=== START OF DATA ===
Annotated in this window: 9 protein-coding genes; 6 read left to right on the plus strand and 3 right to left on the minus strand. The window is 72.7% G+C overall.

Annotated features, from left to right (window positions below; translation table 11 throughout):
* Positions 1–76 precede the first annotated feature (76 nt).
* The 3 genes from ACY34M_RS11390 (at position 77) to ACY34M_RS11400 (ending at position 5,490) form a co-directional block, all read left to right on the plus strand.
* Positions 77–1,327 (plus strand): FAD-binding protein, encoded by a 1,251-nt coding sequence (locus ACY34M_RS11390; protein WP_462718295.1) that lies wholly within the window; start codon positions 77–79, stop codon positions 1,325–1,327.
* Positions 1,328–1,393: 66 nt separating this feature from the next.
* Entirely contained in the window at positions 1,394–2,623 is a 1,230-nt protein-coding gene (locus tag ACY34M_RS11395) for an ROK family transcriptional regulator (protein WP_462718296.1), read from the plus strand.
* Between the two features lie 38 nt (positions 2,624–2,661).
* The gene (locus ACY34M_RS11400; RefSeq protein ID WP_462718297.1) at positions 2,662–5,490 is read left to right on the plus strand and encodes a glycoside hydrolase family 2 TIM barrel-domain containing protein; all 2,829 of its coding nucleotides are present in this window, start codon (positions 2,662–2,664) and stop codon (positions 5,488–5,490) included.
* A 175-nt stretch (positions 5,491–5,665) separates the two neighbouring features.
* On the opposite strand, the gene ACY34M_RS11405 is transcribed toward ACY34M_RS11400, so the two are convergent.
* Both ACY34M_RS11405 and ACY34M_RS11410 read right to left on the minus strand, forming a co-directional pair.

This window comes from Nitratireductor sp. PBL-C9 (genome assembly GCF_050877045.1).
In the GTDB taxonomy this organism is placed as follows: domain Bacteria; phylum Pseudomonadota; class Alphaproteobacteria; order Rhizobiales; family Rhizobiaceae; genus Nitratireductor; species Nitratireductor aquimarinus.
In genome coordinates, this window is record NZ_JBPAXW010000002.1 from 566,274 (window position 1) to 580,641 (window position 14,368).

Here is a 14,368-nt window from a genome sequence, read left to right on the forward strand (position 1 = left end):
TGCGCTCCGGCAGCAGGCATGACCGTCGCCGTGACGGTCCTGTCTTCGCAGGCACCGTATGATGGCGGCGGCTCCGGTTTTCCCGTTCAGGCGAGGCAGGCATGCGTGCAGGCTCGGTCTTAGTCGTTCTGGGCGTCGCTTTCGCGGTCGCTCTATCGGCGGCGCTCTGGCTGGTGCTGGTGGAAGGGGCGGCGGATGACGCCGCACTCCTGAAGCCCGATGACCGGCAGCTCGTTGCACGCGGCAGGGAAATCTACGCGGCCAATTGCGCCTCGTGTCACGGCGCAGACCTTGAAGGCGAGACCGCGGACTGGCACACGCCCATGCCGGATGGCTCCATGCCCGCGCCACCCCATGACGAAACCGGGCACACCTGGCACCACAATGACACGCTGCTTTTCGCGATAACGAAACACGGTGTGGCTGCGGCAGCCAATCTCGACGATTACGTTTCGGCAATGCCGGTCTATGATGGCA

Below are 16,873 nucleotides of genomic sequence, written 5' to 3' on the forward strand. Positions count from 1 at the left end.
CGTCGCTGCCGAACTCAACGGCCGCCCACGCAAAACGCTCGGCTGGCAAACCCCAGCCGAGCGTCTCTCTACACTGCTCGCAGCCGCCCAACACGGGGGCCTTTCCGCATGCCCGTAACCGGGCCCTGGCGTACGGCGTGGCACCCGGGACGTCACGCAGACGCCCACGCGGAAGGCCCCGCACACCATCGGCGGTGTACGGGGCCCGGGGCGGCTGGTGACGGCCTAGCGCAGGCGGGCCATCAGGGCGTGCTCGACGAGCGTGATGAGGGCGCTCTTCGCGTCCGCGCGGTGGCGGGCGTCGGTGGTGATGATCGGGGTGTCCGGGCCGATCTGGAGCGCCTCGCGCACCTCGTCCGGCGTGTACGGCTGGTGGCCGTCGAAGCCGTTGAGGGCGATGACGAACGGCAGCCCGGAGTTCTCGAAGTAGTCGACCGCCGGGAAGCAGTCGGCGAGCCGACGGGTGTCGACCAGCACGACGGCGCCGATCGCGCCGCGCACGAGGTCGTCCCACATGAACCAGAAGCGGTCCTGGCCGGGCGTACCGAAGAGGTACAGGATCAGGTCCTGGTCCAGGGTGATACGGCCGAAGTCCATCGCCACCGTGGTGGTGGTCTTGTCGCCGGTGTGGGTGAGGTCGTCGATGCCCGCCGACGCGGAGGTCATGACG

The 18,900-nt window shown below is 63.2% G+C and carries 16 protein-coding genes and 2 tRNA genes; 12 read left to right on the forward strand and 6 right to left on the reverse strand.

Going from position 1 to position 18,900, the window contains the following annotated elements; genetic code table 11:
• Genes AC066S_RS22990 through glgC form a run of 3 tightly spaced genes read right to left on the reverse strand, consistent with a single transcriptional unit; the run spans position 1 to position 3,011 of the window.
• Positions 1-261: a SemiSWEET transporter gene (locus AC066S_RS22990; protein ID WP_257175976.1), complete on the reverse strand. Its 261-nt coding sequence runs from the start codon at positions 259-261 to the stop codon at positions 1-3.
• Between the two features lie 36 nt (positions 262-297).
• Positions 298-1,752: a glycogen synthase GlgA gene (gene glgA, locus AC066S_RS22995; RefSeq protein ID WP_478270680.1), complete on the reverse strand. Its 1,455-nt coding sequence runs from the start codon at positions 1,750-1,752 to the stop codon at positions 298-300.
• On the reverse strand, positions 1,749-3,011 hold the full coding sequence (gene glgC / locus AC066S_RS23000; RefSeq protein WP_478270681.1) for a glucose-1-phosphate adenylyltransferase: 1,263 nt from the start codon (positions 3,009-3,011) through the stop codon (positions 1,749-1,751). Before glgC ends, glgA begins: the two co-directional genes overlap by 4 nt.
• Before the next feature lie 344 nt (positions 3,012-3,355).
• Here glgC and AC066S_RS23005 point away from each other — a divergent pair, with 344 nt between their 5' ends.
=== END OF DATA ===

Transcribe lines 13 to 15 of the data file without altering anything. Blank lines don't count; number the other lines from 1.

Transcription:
This window comes from Nitratireductor sp. PBL-C9 (genome assembly GCF_050877045.1).
In the GTDB taxonomy this organism is placed as follows: domain Bacteria; phylum Pseudomonadota; class Alphaproteobacteria; order Rhizobiales; family Rhizobiaceae; genus Nitratireductor; species Nitratireductor aquimarinus.
In genome coordinates, this window is record NZ_JBPAXW010000002.1 from 566,274 (window position 1) to 580,641 (window position 14,368).